Goodbye Review: When it comes to family, sentiments win over logic
Director Vikas Bahl marries sense and sentiments quite well with engaging storytelling in Goodbye
Director: Vikas Bahl
Cast: Amitabh Bachchan, Rashmika Mandanna, Neena Gupta, Pavail Gulati, Elli Avrram, Sunil Grover, Ashish Vidyarthi
Released in cinemas.
Whenever my parents would come back from someone’s funeral, they’d often talk about the weird things that they noticed people doing. As a child, I used to wonder how bizarre this is. People seldom talked about serious things. They’d often crack jokes, and pass remarks in a hush-hush. I saw that when I was old enough to go to a funeral. I guess at a funeral one can notice life’s paradox at its epitome. I wonder if the dead knew how quickly people forget him/her, he/she wouldn’t have spent his/her life trying to live by what others said or expected from him/her. But it’s easier said than done. What do films like Goodbye, or Ram Prasad Ki Terahvi try to show? How fleeting life is, maybe.
We are all but stories and memories. And Vikas Bahl’s Goodbye captures that sentiment quite beautifully with a lot of heart. For someone like me whose parents are in that age bracket as Amitabh Bachchan and Neena Gupta are in the film, it’s quite difficult to watch the film. I had a lump in my throat throughout the film; shed a few tears too. The story of Goodbye revolves around the Bhalla family. Gayatri Bhalla (Neena Gupta) dies of a sudden heart attack. The dysfunctional family tries to cope up with the loss and that’s how the narrative unfolds with many flashbacks.
Also read: Vikram Vedha Review: Lade Vikram aur Vedha, thake thode hum bhi.
The feeling of the pain of having lost a loved one or even the fear of losing a loved one makes it difficult to process films like Goodbye. I watched this film at a preview screening. I noticed a pin drop silence during the tear-jerking scenes. There were a few sobs heard in between. And the laughter that would erupt in moments in between had the strain of those sobs. Director Vikas Bahl brings his A-game in handling these emotions on screen. Although there’s a lot of choreography involved in scene design the action flows organically. It doesn’t look staged.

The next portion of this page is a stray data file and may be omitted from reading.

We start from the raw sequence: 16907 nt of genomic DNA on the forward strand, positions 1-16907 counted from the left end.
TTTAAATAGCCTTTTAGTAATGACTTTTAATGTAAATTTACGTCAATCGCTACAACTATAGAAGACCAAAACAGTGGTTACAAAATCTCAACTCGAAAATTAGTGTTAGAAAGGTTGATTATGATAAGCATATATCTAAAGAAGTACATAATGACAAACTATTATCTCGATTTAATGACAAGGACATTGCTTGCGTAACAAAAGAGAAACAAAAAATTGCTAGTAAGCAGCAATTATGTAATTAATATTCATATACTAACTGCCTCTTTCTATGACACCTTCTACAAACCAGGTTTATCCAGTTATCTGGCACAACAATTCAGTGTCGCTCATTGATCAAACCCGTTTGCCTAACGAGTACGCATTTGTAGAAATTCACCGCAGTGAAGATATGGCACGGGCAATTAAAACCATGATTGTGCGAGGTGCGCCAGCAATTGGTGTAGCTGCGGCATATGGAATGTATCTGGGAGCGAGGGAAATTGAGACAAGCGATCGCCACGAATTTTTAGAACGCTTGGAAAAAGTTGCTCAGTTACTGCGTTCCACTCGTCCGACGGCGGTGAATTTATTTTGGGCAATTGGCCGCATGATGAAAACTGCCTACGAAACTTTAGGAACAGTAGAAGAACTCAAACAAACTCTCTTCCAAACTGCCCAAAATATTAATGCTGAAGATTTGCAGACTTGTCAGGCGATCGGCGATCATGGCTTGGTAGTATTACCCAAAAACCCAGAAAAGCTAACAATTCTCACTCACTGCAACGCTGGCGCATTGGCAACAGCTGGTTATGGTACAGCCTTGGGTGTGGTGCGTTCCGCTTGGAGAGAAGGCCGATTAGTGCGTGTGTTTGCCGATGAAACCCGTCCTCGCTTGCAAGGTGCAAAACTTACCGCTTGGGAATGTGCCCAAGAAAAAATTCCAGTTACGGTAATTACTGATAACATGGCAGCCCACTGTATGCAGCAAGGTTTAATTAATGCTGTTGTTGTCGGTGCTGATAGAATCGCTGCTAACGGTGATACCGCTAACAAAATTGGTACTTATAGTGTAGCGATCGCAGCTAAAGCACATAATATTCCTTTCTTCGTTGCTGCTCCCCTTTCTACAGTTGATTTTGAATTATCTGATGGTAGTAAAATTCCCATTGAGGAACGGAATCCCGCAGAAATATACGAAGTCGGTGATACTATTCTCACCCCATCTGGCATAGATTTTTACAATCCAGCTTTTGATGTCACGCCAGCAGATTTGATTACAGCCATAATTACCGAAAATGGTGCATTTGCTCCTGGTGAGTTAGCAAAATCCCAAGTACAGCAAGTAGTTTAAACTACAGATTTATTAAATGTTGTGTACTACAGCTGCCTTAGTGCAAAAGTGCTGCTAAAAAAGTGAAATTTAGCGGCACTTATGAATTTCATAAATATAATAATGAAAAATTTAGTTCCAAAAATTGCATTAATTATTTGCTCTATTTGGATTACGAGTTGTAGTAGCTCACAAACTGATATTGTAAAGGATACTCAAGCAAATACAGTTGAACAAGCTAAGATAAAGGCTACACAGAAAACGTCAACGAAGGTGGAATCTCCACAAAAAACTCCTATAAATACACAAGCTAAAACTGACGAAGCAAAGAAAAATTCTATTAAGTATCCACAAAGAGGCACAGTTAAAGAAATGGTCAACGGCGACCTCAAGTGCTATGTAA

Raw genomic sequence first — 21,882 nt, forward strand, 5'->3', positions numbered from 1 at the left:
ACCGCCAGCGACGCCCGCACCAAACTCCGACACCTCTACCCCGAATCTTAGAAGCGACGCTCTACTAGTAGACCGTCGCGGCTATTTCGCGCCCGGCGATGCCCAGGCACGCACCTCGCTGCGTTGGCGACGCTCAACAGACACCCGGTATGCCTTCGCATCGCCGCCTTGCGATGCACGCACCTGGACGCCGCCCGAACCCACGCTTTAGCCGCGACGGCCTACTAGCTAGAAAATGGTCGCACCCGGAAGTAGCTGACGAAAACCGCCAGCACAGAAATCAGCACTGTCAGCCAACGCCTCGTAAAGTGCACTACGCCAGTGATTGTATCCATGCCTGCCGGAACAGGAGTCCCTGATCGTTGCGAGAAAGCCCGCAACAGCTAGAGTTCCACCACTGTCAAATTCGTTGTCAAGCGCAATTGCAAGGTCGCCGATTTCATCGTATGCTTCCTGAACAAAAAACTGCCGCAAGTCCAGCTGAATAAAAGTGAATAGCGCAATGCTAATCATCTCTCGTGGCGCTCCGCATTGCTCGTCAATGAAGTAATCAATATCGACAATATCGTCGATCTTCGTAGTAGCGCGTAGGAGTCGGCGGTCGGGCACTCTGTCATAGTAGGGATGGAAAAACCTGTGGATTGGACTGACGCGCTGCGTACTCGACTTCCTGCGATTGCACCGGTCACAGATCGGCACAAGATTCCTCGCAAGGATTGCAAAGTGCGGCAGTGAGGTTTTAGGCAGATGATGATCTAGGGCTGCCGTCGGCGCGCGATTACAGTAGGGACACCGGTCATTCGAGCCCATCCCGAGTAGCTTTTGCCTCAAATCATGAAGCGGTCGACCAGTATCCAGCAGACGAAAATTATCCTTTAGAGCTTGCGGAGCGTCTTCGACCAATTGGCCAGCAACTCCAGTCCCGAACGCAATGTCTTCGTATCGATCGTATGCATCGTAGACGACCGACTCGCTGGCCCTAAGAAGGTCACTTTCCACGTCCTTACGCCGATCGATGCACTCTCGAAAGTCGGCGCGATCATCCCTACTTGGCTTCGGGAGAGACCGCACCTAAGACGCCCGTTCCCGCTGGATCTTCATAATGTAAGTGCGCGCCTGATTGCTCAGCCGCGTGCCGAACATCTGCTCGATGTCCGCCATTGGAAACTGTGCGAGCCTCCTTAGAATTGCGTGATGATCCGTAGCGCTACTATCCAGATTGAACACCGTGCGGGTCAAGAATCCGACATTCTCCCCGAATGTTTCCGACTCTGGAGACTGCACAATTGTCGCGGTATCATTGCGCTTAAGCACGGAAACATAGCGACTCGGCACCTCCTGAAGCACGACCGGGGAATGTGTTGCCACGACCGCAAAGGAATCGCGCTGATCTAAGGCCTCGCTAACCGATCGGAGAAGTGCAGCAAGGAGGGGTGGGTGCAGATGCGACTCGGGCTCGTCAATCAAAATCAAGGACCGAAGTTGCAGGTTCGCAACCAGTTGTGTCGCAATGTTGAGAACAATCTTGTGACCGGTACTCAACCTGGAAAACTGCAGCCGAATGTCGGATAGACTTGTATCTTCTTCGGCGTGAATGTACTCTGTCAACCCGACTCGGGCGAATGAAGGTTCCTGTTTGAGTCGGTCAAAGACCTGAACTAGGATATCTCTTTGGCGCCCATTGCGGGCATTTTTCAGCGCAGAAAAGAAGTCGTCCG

Films like these rely heavily on dialogue and in that department, Goodbye is quite impressive. The film was shot during the pandemic and effects of it are visible in some portions and performances. Mr. Bachchan is remarkably sincere except for a couple of scenes where hamming takes over. Rashmika Mandanna tries her best to overcome the accent barrier. But to sound like a girl from Chandigarh seems like an uphill task for a girl from Karnataka. Pavail Gulati is reliable as always. Elli Avrram is fun as the American daughter-in-law. Ashish Vidyarthi as the know-it-all uncle from the neighborhood is hilarious.
I enjoyed the cameo by Sunil Grover as Pandit Ji. Grover’s banter with Mandanna about logic versus rituals are some of the film’s best moments. After all, we Indians often find ourselves stuck between science and traditions. This banter puts forth quite a few points on those matters without getting preachy. Grover delivers the takeaway line from the film, “Jo cheez samajh na aaye, zaroori nahin hai ke woh cheez galat ho.” (If you don’t understand something, that doesn’t mean it is wrong.)
Also read: Rashmika Mandanna’s mother calls her the ‘nation’s child’; find out why!
Amit Trivedi’s music is achingly beautiful. Jaikal Mahakal (penned by Swanand Kirkire) is haunting and enriching at the same time. Maaye (Mother) track is used every time the film goes into a flashback of Neena Gupta. One can debate over its use to manipulate emotions. But hey, Hindi cinema has been using Mother characters to keep you invested in the narrative for ages. Even Rakeysh Omprakash Mehra needed a Waheeda Rehman as R. Madhavan’s mother in Rang De Basanti to make you feel the gravity of the situation of R. Madhavan’s character’s death, despite the audience already being invested in him and his ensemble cast of friends.
Bahl marries the senses and sentiments very well. A second viewing might expose its loopholes or tricks, but hey that’s not the purpose of watching a film, right? Did the movie hold your attention in the first viewing is all that matters. And my answer to that question is yes, Goodbye kept me engaged throughout. It made my heart heavy as well as full. What more do you ask from a movie?